Welcome, Guest. Please Login
SLINGING.ORG
 
Home Help Search Login


Page Index Toggle Pages: 1
Send Topic Print
Please add to this list.. (Read 3162 times)
Chris
Slinging.org Administrator
*****
Offline


Slinging Rocks!

Posts: 1284
USA
Gender: male
Please add to this list..
Jan 17th, 2004 at 2:00am
 
We really need to bolster the textual resources link.  it's looking awfully bare!  And I know there are others out there and people have mentioned them in the past.


Here is the current list:

• Savage, Cliff  "The Sling for Sport and Survival."  Breakout Productions.  Port Townsend, Washington.  1999.

• Cahlander, Adele  "Sling Braiding of the Andes"  Weaver's Journal Monograph IV.  Colorado Fiber Center, Boulder.  1980.
 
• Ballard, Lynn P.  "Making and Using the Venerable Hand Sling."  In, Mother Earth News  May/June 1985: 148-149.
 
• Korfmann, Manfred  "The Sling as a weapon."  Scientific American 229(4): 34-42.  October 1973.
 
• Campbell, Paul.  "The Chumash Sling"  SPT Bulletin of Primitive Technology.  Fall 1996.
 
• Owen, Rodrick  "Braids: 250 patterns from Japan, Peru, and Beyond"  Interweave Press.  Loveland, Colorado.  1995.
 
• Heizer, Robert F. and Irmgard W. Johnson  "A Prehistoric Sling from Lovelock Cave, Nevada"  American Antiquity 18(2):139-147.  October 1952.
 
• Schwartz, Max.  Machines, Buildings and Weaponry of Biblical Times. Old Tappan, NJ: Revell, 1990  
 
• Hawkins, Walter  "Observations on the Use of the Sling, as a Warlike Weapon Among the Ancients" Printed by J.B. Nichols and Son, 1847.  London : 14 p. ; 30 cm.  
 
• C. Van Driel-Murray (hrsg.) :Roman Military Equipment: The Sources of Evidence. brit. arch.rep. intern. ser. 476 (1986) s.255-279
Back to top
 
WWW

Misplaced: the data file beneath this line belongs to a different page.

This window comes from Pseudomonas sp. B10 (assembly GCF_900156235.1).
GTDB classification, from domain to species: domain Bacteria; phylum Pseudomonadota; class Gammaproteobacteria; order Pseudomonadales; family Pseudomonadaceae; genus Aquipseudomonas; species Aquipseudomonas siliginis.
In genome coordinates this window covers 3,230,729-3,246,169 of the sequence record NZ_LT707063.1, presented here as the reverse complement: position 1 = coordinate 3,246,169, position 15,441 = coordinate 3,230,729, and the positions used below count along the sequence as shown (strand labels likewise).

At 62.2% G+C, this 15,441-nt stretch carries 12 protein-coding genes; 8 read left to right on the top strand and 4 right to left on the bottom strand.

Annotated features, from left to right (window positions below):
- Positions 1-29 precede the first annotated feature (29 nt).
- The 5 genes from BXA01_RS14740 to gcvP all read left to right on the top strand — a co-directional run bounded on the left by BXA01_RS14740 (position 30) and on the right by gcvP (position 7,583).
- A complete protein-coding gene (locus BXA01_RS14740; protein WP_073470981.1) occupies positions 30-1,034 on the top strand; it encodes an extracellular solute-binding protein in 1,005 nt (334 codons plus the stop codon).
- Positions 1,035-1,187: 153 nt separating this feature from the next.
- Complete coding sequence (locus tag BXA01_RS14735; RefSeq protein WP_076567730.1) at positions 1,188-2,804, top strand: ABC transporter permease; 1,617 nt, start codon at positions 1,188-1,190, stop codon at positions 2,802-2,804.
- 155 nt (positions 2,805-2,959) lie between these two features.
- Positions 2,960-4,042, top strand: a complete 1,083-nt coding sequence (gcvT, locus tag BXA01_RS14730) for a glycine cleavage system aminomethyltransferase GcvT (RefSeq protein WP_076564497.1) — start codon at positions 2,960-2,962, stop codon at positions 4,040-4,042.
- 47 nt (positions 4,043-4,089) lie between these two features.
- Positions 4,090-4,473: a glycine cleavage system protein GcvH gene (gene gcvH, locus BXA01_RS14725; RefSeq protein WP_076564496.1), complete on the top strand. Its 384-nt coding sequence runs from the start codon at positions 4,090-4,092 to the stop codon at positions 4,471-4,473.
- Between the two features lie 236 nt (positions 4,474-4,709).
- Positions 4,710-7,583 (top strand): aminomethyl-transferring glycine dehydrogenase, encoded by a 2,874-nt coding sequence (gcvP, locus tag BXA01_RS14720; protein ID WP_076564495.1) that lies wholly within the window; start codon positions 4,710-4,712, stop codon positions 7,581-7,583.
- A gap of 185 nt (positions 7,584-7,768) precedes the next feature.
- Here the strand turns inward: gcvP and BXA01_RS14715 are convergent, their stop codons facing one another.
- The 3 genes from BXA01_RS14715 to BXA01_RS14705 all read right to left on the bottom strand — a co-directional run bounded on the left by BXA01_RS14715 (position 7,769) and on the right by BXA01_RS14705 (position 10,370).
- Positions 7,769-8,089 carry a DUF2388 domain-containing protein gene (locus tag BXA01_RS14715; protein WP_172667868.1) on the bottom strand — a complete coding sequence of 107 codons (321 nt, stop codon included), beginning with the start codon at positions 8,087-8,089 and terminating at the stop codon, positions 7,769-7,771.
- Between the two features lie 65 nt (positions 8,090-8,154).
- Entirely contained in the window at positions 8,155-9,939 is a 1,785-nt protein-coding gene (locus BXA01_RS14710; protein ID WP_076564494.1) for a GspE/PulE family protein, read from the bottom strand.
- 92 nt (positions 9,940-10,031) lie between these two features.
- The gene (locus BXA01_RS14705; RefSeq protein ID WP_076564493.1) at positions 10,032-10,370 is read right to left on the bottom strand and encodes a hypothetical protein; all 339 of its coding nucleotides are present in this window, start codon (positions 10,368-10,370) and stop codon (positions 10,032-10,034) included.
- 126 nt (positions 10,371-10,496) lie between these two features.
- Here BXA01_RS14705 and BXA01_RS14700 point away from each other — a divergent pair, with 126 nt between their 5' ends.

IP Logged
 
justbarak
Junior Member
**
Offline



Posts: 84
Nashville, TN
Gender: male
Re: Please add to this list..
Reply #1 - Jan 17th, 2004 at 3:36am
 
Comprehensive Treatise of Braids II: Andean Braids by Makiko Tada, 128 pages, softcover. Braids from the past, from the Andes and traditional Japanese kumihimo. Instruction in English and Japanese. $42.00 

I found that just the other day on http://www.braidershand.com/ - which is a great website by the way.  They have lots of other books, braiding equipment, and so on.

Back to top
 


WWW justbarak  
IP Logged
 
Chris
Slinging.org Administrator
*****
Offline


Slinging Rocks!

Posts: 1284
USA
Gender: male
Re: Please add to this list..
Reply #2 - Jan 20th, 2004 at 7:10pm
 
Heizer, Robert F. and Irmgard W. Johnson  "A Prehistoric Sling from Lovelock Cave, Nevada"  American Antiquity 18(2):139-147.  October 1952.  

Suggested by Archeorob actually, but people seem to avoid this post like the plague.... Grin

Chris
Back to top
 
WWW  
IP Logged
 
Ulrica
Funditor
****
Offline


Fly, stone, fly

Posts: 639
In the middle of Sweden
Gender: female
Re: Please add to this list..
Reply #3 - Jan 21st, 2004 at 3:48am
 
Avoiding?

No, but I just don´t know any good resources.  At least not in english. I found a "good" website, but there the most of the stuff is written in swedish, and that makes no sence for most of you, right?
On this Site they make or try to remake/remade old technics.
Here is the adress:
http://www.forntidateknik.z.se/IFT/MNTarb/1983/jaktvap1.htm#slunga

slunga is the swedish word for sling.

There they discribe a sling, to throw big stones with. You fest one end of the sling in a belt around your wheist  (ehh.,stomach) and the other around your wrist... They  say you can can throw 1 kg - stones with that techniqe.. But how you actually throw the stone they don´t tell.

Interesting ???
No....???

Ulrica
Back to top
 

May the stones go your way&&&&//Ulrica
WWW  
IP Logged
 
Zwiebeltuete
Descens
***
Offline


Fly! Angel, fly!

Posts: 143
Germany, near Nuremberg
Gender: male
Re: Please add to this list..
Reply #4 - May 4th, 2006 at 4:57pm